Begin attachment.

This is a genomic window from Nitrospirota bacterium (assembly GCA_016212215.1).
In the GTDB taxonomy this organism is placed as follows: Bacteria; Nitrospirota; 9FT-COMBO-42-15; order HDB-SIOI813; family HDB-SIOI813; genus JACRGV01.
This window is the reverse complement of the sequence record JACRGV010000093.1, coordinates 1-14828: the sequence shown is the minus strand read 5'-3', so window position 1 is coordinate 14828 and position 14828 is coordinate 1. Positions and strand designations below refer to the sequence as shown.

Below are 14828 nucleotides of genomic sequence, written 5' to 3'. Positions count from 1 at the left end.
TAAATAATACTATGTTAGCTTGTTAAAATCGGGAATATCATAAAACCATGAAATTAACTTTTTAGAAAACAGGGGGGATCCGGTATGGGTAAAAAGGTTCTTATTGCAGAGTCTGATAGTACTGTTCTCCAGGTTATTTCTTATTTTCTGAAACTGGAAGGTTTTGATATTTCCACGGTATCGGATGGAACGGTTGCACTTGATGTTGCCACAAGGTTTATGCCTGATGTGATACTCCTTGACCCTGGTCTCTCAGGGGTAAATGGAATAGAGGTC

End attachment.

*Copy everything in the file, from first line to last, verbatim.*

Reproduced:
This is a genomic window from Nitrospirota bacterium (assembly GCA_016212215.1).
In the GTDB taxonomy this organism is placed as follows: Bacteria; Nitrospirota; 9FT-COMBO-42-15; order HDB-SIOI813; family HDB-SIOI813; genus JACRGV01.
This window is the reverse complement of the sequence record JACRGV010000093.1, coordinates 1-14828: the sequence shown is the minus strand read 5'-3', so window position 1 is coordinate 14828 and position 14828 is coordinate 1. Positions and strand designations below refer to the sequence as shown.

Below are 14828 nucleotides of genomic sequence, written 5' to 3'. Positions count from 1 at the left end.
TAAATAATACTATGTTAGCTTGTTAAAATCGGGAATATCATAAAACCATGAAATTAACTTTTTAGAAAACAGGGGGGATCCGGTATGGGTAAAAAGGTTCTTATTGCAGAGTCTGATAGTACTGTTCTCCAGGTTATTTCTTATTTTCTGAAACTGGAAGGTTTTGATATTTCCACGGTATCGGATGGAACGGTTGCACTTGATGTTGCCACAAGGTTTATGCCTGATGTGATACTCCTTGACCCTGGTCTCTCAGGGGTAAATGGAATAGAGGTC